This was a grand slam. Oops! // Mandatory Credit: Jeff Curry-USA TODAY Sports

Maikel Cleto is the White Sox prototype

 

 

 

I opted against the picture of him throwing a grand slam to Paul Goldschmidt. // Mandatory Credit: Anthony Gruppuso-USA TODAY Sports

The White Sox claimed right-handed pitcher Maikel Cleto off of waivers Wednesday from Kansas City. He has been able to touch triple-digits with his fastball in the past, and can be expected to sit in the mid-to-high 90′s in the worst of times. This heavy-duty fastball/slider combo has only produced pedestrian strikeout numbers in the minors and his control and command are both cuckoo-crazy.

Yet Cleto is only 24-years-old, and was still being tried as a starter as recently as last season. There is a lot of reason for optimism here. And, at the risk of writing about the man like he is a toaster over than turns pitchers from raw to fully cooked, there is also Don Cooper.

Man, would it be fun if the Sox could do this with hitting. How much hope would there be for Jose Abreu if the hitting instructor was known for being able to turn any guy with raw power into a half-decent corner bat who can crank out 20-25 home runs before being flipped for prospects?

Think of how such a team must look at the White Sox banging sticks together trying to turn Dayan Viciedo into a roaring fire, and wondering how long it will take them to give up so they can claim him on waivers and turn him into an .800 OPS machine? These thoughts–if I weren’t permanently exhausted and capable of sleeping through a bear breaking into my apartment and making himself an omelet–would keep me up at night.

Anyways, Cleto. Bringing him on required the Sox to DFA recently acquired utility man Jake Elmore to make room. With Marcus Semien banging on the door and Leury Garcia in tow, the Sox aren’t nearly in the position of need for a utility guy they were in the past few Rey Olmedo and Angel Sanchez-stained seasons and Elmore faced an uphill battle to find any playing time. Looking over his record now does offer the chance to note that he somehow managed to go 1-for-7 stealing bases last season for Houston. If at first you don’t succeed, bang your head against the wall until you pass out.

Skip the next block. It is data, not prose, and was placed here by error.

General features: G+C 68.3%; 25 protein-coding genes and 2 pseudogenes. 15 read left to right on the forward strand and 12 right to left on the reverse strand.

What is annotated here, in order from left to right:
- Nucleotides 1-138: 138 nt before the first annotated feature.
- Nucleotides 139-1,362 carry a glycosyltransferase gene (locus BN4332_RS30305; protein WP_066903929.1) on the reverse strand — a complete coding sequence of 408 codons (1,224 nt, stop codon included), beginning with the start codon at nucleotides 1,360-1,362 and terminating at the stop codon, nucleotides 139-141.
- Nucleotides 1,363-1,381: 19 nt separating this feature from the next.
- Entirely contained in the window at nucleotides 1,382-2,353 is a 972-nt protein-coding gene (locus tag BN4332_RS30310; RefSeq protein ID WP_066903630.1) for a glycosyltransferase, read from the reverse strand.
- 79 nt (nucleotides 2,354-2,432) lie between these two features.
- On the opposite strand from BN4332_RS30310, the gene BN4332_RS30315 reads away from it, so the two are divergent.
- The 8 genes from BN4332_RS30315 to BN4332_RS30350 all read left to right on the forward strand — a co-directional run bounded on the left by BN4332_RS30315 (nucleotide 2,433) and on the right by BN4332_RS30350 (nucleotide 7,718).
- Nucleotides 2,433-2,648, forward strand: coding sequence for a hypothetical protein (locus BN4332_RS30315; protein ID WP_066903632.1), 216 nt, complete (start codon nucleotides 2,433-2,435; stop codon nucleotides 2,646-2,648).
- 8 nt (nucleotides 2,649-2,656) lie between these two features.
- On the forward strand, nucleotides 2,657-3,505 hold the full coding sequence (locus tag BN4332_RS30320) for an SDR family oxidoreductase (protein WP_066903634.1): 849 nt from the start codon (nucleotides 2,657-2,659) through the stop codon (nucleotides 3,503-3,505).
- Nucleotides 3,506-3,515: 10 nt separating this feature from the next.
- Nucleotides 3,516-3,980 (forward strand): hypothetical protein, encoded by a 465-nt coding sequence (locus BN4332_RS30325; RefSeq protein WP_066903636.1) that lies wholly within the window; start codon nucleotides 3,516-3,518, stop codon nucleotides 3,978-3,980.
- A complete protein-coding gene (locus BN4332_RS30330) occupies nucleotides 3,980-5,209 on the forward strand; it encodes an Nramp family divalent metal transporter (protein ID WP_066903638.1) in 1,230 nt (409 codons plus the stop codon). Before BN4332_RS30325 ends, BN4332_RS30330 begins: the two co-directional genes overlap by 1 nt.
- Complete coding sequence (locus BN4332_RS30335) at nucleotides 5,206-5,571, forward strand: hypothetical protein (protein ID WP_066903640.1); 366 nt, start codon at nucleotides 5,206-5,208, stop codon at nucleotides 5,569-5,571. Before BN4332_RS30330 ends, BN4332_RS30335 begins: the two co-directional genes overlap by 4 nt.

While it’s understandable that a juggernaut like the Cardinals would have to shift around resources mid-season and waive a guy like Cleto–which they did last June–the Royals booting such an obvious relief prospect is curious. His MLB numbers are awful, but they’re also drunk on strikeouts (32.1% K-rate). This is apparently a two-seam fastball he can, or could throw in 2011.

Hopefully the restraining order Nate Schierholtz has on Cleto after this doesn’t result in legal complications for the Crosstown Classic.

When the Cardinals had Cleto working as a reliever full-time in 2012, he posted a 3.0 K/BB ratio in Triple-A, with 66 strikeouts in 53.2 innings. A month missed with a non-disclosed shoulder injury in 2010 is the most recent entry on his Baseball Prospectus injury history. Again, there are a lot of positives.

Some enterprising souls have thrown adjectives like “atrocious” or “terrible” on Cleto’s command, and perhaps there’s more reason for him to be joining his third organization than his resume and potential hint at. But as far as basically free reclamation projects go, Cleto is remarkably clear-cut as the type of guy the White Sox are looking for. That guys like him are still so easily available is part of why Addison Reed is in Arizona.

 

Follow James Fegan on Twitter @JRFegan

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Tags: Chicago White Sox Don Cooper Maikel Cleto

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